Connor relentlessly explores the intersections between Deaf/Disability experience, art, advocacy and leadership. He is also a certified Access Activator through Tangled Art + Disability’s training program. In 2021, Connor completed his Public Relations diploma from MacEwan University and holds a Bachelor of Arts in Political Science at the University of Alberta (2014).
Carrie Cutforth (She/Her, They/Them)
Independent creative producer and writer Carrie Cutforth creates fun stuff across multiple platforms: content for screens, interactive storytelling, live events and more. Since 2010, Carrie has been on the forefront of cutting-edge interactive storytelling and has served in the roles of consultant, adviser, producer and evaluator for all types of interactive projects, including VR, AR, transmedia, web series, alternate reality games, interactive fiction, and so on. Carrie has appeared as a panelist, speaker and lecturer at various conferences, webinars, and universities on the subjects of participatory fiction, interactive storytelling, web series and transmedia, and has been referenced in several academic journals and dissertations on the subject of transmedia.
As a community leader in web series and transmedia, Carrie co-founded such community-building initiatives as the non-profit professional association WebSeries Canada (2013), the seminar-series meetup group Transmedia 101 (2011-13), and the renowned web series festival T.O. WebFest (as well as co-producing its 2014 inaugural year).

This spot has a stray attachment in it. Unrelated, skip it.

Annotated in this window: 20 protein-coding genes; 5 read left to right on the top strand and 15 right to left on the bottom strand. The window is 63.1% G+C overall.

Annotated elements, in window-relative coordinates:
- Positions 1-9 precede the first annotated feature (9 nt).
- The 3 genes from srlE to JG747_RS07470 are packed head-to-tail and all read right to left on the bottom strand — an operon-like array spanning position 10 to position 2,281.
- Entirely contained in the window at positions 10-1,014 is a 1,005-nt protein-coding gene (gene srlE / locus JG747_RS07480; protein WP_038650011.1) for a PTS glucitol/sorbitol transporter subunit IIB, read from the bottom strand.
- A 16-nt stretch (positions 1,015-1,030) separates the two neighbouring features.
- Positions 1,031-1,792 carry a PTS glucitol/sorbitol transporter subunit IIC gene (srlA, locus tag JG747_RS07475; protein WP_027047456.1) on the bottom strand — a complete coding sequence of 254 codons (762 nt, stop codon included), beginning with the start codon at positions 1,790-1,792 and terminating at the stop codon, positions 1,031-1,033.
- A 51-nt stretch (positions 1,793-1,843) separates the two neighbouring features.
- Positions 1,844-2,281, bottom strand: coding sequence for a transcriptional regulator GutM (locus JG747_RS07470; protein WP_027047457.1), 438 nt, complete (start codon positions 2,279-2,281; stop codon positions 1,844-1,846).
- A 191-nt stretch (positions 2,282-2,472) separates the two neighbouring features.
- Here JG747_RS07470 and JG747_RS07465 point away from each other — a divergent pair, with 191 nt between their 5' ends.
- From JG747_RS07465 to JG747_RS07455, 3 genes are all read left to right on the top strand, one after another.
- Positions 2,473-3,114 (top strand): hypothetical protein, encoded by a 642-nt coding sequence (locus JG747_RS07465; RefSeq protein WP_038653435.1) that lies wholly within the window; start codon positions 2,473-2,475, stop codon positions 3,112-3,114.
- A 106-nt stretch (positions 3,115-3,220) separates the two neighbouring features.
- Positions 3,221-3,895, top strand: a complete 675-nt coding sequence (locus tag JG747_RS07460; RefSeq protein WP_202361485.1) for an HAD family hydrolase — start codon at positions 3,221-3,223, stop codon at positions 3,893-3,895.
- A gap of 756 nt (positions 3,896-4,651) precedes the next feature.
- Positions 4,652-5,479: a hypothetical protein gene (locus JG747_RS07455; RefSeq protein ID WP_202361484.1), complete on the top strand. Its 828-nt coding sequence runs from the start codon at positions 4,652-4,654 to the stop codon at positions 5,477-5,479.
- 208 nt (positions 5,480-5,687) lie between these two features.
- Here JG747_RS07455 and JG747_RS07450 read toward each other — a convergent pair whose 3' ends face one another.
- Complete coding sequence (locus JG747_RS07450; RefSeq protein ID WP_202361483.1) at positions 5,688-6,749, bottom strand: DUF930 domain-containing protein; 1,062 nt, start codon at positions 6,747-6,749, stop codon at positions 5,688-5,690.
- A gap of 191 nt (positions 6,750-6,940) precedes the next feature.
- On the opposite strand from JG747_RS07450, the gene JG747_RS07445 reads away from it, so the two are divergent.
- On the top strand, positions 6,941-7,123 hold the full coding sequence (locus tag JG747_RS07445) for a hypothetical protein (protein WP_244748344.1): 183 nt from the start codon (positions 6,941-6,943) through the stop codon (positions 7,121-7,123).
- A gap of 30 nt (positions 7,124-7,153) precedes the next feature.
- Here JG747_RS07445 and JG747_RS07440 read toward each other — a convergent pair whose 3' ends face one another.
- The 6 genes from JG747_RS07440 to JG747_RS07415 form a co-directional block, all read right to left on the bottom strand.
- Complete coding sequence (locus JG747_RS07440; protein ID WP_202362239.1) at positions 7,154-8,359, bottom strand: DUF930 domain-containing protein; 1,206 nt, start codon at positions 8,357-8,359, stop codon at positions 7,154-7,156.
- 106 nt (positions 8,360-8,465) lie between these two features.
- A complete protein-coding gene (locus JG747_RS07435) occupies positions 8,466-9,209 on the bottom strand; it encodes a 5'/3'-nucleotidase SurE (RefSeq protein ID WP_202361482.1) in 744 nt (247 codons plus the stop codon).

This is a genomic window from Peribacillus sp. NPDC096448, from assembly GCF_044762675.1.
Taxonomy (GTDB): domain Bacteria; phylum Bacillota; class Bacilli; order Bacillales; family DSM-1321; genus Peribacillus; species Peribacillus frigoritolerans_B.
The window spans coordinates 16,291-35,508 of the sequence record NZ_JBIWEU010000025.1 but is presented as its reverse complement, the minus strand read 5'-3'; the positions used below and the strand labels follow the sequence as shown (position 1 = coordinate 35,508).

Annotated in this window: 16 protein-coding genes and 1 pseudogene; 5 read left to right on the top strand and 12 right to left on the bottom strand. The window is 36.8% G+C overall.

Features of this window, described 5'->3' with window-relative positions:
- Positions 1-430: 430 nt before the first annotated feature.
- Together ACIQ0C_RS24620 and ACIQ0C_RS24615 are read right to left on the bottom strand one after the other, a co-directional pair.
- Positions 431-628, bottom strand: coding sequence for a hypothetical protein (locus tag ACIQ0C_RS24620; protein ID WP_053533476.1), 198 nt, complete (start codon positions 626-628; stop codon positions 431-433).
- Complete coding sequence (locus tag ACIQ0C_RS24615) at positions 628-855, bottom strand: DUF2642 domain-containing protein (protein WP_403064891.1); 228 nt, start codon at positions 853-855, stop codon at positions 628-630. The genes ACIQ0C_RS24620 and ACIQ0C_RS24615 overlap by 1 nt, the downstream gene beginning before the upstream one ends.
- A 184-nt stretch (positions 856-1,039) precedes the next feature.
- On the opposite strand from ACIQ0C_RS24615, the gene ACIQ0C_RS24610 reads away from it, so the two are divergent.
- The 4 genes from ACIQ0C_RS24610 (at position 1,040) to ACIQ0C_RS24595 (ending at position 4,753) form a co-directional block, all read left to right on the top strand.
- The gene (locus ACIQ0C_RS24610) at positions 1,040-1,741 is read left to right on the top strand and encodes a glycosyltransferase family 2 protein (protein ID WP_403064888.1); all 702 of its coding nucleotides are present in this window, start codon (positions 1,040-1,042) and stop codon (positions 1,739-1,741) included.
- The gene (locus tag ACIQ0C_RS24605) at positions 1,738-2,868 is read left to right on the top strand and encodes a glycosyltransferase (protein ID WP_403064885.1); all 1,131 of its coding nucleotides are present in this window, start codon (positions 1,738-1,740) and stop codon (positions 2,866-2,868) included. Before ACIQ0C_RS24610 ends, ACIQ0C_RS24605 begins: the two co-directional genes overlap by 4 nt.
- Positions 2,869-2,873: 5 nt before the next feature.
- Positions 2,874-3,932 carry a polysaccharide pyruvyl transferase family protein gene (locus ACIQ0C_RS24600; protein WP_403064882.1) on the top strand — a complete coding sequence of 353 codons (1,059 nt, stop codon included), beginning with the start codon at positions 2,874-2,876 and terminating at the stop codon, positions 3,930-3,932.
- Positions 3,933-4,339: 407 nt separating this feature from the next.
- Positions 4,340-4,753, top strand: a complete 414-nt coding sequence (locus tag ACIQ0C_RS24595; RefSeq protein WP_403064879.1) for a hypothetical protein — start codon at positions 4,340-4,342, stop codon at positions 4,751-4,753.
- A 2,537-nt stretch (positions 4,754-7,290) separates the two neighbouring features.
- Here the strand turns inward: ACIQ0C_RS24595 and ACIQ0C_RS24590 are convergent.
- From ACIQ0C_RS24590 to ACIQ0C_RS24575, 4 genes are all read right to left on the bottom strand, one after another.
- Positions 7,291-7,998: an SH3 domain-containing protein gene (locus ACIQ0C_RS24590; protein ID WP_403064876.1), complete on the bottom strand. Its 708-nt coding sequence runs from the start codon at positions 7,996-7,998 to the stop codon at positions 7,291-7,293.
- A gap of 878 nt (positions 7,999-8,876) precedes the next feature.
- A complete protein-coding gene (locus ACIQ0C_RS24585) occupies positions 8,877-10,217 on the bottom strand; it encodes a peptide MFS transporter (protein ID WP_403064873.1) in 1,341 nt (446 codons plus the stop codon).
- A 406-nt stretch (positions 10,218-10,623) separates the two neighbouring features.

Carrie has been a creative producer, consulting producer and associate producer for a variety of screen content formats including web series, narrative film, documentary film and TV. Recently, she was the executive producer and creator of Stargaze, a queer campy sci-fi digital series intended for OTT, the pilot of which wrapped post-production spring of 2022. Stargaze was generously funded by Ontario Creates and produced by Borken Creative Inc., the production company where Carrie serves as president. Carrie also served as a writer in the story room for the TV development project Studio Killers 404.
Twitter: @Bitcherific @BorkenCreative
M.C Cruz (They/Them)
M.C Cruz is a child of Chilean immigrants who was born, raised and is currently based in Toronto. They have lived in Chile for two years and, more recently, completed an Artist Residency in Morocco and Spain. M.C attended the Etobicoke School of the Arts, majoring in Visual Arts, before moving to Vancouver to study film and video production at Capilano University. As part of Fright Film Academy and Fright Film School, they facilitated filmmaking workshops for marginalized communities. They have written, directed and produced several live action and animated short films, including Vampyric PSA, La Llorona and Root Causes. The animated film Root Causes screened at OCAD in a special preview, and Rendezvous with Madness Film Festival with an invitation to join a filmmakers’ panel.